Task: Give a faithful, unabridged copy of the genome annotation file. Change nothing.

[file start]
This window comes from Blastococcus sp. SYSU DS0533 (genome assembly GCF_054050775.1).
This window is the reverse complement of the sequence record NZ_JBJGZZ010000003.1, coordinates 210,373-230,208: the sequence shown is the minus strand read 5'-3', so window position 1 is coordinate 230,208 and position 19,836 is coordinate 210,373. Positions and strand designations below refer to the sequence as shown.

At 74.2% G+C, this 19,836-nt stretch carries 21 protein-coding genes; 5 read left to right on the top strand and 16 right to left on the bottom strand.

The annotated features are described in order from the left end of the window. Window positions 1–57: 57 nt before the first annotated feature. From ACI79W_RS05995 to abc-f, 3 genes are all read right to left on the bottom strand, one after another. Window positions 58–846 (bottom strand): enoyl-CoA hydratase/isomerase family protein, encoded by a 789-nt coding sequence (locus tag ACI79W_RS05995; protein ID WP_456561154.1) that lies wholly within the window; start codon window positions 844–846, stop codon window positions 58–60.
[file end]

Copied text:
This window comes from Blastococcus sp. SYSU DS0533 (genome assembly GCF_054050775.1).
This window is the reverse complement of the sequence record NZ_JBJGZZ010000003.1, coordinates 210,373-230,208: the sequence shown is the minus strand read 5'-3', so window position 1 is coordinate 230,208 and position 19,836 is coordinate 210,373. Positions and strand designations below refer to the sequence as shown.

At 74.2% G+C, this 19,836-nt stretch carries 21 protein-coding genes; 5 read left to right on the top strand and 16 right to left on the bottom strand.

The annotated features are described in order from the left end of the window. Window positions 1–57: 57 nt before the first annotated feature. From ACI79W_RS05995 to abc-f, 3 genes are all read right to left on the bottom strand, one after another. Window positions 58–846 (bottom strand): enoyl-CoA hydratase/isomerase family protein, encoded by a 789-nt coding sequence (locus tag ACI79W_RS05995; protein ID WP_456561154.1) that lies wholly within the window; start codon window positions 844–846, stop codon window positions 58–60.